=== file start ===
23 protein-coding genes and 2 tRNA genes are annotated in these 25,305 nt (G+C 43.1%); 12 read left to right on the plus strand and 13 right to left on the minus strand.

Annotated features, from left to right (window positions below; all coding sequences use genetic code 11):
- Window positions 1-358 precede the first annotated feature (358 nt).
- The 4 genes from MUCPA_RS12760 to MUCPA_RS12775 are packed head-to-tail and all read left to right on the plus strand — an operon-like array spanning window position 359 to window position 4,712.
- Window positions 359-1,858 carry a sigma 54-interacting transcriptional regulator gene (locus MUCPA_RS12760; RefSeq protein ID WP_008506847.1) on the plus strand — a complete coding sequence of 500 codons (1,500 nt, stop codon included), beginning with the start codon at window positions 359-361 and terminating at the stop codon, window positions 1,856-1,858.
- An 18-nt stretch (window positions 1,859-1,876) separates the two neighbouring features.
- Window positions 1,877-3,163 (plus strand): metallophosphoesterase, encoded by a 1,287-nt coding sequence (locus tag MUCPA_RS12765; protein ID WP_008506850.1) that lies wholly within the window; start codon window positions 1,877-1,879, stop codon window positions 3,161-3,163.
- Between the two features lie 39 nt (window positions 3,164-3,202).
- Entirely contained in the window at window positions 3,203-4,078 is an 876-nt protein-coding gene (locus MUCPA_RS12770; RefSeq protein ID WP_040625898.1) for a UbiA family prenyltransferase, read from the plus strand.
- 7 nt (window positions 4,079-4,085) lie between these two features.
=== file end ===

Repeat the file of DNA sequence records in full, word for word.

23 protein-coding genes and 2 tRNA genes are annotated in these 25,305 nt (G+C 43.1%); 12 read left to right on the plus strand and 13 right to left on the minus strand.

Annotated features, from left to right (window positions below; all coding sequences use genetic code 11):
- Window positions 1-358 precede the first annotated feature (358 nt).
- The 4 genes from MUCPA_RS12760 to MUCPA_RS12775 are packed head-to-tail and all read left to right on the plus strand — an operon-like array spanning window position 359 to window position 4,712.
- Window positions 359-1,858 carry a sigma 54-interacting transcriptional regulator gene (locus MUCPA_RS12760; RefSeq protein ID WP_008506847.1) on the plus strand — a complete coding sequence of 500 codons (1,500 nt, stop codon included), beginning with the start codon at window positions 359-361 and terminating at the stop codon, window positions 1,856-1,858.
- An 18-nt stretch (window positions 1,859-1,876) separates the two neighbouring features.
- Window positions 1,877-3,163 (plus strand): metallophosphoesterase, encoded by a 1,287-nt coding sequence (locus tag MUCPA_RS12765; protein ID WP_008506850.1) that lies wholly within the window; start codon window positions 1,877-1,879, stop codon window positions 3,161-3,163.
- Between the two features lie 39 nt (window positions 3,164-3,202).
- Entirely contained in the window at window positions 3,203-4,078 is an 876-nt protein-coding gene (locus MUCPA_RS12770; RefSeq protein ID WP_040625898.1) for a UbiA family prenyltransferase, read from the plus strand.
- 7 nt (window positions 4,079-4,085) lie between these two features.